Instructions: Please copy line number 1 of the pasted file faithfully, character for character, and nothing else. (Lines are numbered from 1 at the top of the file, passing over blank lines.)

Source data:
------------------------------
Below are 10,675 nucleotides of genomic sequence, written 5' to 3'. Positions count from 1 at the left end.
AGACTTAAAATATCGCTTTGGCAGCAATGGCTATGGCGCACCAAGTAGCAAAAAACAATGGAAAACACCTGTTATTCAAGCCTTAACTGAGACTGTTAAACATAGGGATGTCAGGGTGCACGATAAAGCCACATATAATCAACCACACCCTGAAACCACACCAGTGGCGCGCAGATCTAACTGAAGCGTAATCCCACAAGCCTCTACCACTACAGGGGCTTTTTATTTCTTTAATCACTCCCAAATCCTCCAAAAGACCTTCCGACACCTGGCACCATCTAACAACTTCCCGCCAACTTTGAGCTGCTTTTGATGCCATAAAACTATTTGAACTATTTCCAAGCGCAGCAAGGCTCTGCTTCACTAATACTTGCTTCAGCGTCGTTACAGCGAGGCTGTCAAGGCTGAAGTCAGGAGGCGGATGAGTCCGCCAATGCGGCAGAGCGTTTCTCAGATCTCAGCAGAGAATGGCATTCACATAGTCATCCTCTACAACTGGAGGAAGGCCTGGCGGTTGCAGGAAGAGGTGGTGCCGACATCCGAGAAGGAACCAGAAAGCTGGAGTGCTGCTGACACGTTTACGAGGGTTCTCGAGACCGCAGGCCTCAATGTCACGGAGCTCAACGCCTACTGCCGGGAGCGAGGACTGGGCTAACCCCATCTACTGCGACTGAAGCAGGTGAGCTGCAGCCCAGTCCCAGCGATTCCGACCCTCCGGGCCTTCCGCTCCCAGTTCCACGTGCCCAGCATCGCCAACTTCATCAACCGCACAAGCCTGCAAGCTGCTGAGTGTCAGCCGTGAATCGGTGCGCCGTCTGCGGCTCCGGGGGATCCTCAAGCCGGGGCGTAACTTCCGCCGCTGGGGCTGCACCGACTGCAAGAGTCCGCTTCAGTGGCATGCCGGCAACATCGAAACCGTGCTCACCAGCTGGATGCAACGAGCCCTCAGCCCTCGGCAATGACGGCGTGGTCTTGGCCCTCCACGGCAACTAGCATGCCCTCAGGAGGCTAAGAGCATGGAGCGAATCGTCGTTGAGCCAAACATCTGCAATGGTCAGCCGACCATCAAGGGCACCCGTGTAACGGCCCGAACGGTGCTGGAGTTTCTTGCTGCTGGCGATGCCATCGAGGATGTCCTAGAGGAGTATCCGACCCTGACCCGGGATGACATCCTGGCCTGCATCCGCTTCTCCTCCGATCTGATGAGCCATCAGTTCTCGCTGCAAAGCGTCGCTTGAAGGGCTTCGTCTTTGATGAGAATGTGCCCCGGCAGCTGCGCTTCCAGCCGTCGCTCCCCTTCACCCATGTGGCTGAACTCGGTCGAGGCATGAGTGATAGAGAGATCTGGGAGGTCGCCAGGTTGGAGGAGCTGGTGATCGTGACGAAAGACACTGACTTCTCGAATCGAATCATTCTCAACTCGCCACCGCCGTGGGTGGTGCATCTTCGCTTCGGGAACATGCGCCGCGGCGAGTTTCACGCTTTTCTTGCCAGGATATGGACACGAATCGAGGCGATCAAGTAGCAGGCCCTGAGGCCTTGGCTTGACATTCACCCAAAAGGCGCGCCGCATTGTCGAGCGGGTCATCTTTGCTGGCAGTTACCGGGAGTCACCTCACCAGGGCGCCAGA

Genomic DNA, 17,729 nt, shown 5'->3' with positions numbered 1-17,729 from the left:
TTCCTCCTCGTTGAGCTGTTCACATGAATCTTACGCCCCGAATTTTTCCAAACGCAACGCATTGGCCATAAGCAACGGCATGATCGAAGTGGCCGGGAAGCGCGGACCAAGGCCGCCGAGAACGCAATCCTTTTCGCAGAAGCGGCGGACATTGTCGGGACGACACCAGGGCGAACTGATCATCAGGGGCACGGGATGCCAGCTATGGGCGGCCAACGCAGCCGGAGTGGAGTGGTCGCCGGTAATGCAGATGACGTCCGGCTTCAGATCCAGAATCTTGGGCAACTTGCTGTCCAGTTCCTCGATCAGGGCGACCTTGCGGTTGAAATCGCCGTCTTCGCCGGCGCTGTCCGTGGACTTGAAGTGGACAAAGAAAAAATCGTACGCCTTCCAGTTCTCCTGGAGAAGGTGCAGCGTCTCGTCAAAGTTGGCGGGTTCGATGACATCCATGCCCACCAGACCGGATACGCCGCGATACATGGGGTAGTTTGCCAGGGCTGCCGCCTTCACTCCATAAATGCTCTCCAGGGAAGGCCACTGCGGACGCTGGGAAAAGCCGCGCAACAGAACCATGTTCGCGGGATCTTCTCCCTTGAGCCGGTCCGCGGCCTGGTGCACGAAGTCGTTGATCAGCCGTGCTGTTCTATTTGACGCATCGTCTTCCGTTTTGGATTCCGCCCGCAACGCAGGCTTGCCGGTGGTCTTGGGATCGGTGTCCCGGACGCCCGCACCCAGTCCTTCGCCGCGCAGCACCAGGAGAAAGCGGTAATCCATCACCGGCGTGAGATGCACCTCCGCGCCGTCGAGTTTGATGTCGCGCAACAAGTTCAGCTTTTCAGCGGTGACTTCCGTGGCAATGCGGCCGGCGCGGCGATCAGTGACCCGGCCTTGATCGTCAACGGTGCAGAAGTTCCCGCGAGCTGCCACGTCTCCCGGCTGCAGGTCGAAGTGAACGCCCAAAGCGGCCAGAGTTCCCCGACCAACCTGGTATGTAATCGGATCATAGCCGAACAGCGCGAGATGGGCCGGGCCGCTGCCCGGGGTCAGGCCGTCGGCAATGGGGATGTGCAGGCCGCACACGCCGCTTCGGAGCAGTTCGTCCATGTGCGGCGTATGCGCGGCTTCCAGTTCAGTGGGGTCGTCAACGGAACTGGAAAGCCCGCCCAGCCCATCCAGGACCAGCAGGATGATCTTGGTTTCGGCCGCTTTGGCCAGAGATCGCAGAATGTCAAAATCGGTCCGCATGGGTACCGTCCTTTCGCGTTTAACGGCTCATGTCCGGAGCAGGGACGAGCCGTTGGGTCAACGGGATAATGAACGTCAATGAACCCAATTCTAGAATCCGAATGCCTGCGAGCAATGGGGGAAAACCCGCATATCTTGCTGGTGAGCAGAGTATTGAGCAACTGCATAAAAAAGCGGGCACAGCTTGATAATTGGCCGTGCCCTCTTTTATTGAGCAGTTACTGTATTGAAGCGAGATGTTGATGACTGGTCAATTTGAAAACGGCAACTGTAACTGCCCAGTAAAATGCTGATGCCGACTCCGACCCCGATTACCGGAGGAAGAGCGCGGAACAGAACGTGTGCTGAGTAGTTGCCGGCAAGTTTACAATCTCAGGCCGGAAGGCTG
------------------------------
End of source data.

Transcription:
Below are 10,675 nucleotides of genomic sequence, written 5' to 3'. Positions count from 1 at the left end.